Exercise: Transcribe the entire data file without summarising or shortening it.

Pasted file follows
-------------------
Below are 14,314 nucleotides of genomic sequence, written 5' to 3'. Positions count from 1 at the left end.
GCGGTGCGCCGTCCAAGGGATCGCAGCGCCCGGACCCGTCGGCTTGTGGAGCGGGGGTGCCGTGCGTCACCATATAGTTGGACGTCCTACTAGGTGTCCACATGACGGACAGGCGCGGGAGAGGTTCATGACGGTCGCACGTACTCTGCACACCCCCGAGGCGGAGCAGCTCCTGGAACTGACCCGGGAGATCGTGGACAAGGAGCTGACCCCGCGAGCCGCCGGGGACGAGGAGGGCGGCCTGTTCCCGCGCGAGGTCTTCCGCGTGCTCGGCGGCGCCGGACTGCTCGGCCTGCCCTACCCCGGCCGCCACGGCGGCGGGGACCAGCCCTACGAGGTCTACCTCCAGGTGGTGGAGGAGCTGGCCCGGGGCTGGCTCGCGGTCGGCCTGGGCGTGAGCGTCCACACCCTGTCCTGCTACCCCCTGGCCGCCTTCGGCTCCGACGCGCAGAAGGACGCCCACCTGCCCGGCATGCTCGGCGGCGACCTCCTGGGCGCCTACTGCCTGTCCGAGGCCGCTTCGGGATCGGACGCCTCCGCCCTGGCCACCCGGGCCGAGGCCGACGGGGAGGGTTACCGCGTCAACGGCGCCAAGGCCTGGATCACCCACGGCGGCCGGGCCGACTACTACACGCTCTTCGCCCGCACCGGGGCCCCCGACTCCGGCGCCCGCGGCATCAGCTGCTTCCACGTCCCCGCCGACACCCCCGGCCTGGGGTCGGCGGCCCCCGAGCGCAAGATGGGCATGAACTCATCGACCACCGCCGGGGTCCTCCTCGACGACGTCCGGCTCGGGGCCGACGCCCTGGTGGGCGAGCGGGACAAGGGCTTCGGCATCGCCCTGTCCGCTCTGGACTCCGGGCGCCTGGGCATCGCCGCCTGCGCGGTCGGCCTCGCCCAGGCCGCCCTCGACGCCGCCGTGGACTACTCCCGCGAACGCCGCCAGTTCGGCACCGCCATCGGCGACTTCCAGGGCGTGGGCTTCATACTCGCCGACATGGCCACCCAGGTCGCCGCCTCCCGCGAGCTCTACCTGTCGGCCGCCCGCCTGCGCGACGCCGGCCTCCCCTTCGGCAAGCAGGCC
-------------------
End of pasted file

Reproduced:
Below are 14,314 nucleotides of genomic sequence, written 5' to 3'. Positions count from 1 at the left end.
GCGGTGCGCCGTCCAAGGGATCGCAGCGCCCGGACCCGTCGGCTTGTGGAGCGGGGGTGCCGTGCGTCACCATATAGTTGGACGTCCTACTAGGTGTCCACATGACGGACAGGCGCGGGAGAGGTTCATGACGGTCGCACGTACTCTGCACACCCCCGAGGCGGAGCAGCTCCTGGAACTGACCCGGGAGATCGTGGACAAGGAGCTGACCCCGCGAGCCGCCGGGGACGAGGAGGGCGGCCTGTTCCCGCGCGAGGTCTTCCGCGTGCTCGGCGGCGCCGGACTGCTCGGCCTGCCCTACCCCGGCCGCCACGGCGGCGGGGACCAGCCCTACGAGGTCTACCTCCAGGTGGTGGAGGAGCTGGCCCGGGGCTGGCTCGCGGTCGGCCTGGGCGTGAGCGTCCACACCCTGTCCTGCTACCCCCTGGCCGCCTTCGGCTCCGACGCGCAGAAGGACGCCCACCTGCCCGGCATGCTCGGCGGCGACCTCCTGGGCGCCTACTGCCTGTCCGAGGCCGCTTCGGGATCGGACGCCTCCGCCCTGGCCACCCGGGCCGAGGCCGACGGGGAGGGTTACCGCGTCAACGGCGCCAAGGCCTGGATCACCCACGGCGGCCGGGCCGACTACTACACGCTCTTCGCCCGCACCGGGGCCCCCGACTCCGGCGCCCGCGGCATCAGCTGCTTCCACGTCCCCGCCGACACCCCCGGCCTGGGGTCGGCGGCCCCCGAGCGCAAGATGGGCATGAACTCATCGACCACCGCCGGGGTCCTCCTCGACGACGTCCGGCTCGGGGCCGACGCCCTGGTGGGCGAGCGGGACAAGGGCTTCGGCATCGCCCTGTCCGCTCTGGACTCCGGGCGCCTGGGCATCGCCGCCTGCGCGGTCGGCCTCGCCCAGGCCGCCCTCGACGCCGCCGTGGACTACTCCCGCGAACGCCGCCAGTTCGGCACCGCCATCGGCGACTTCCAGGGCGTGGGCTTCATACTCGCCGACATGGCCACCCAGGTCGCCGCCTCCCGCGAGCTCTACCTGTCGGCCGCCCGCCTGCGCGACGCCGGCCTCCCCTTCGGCAAGCAGGCC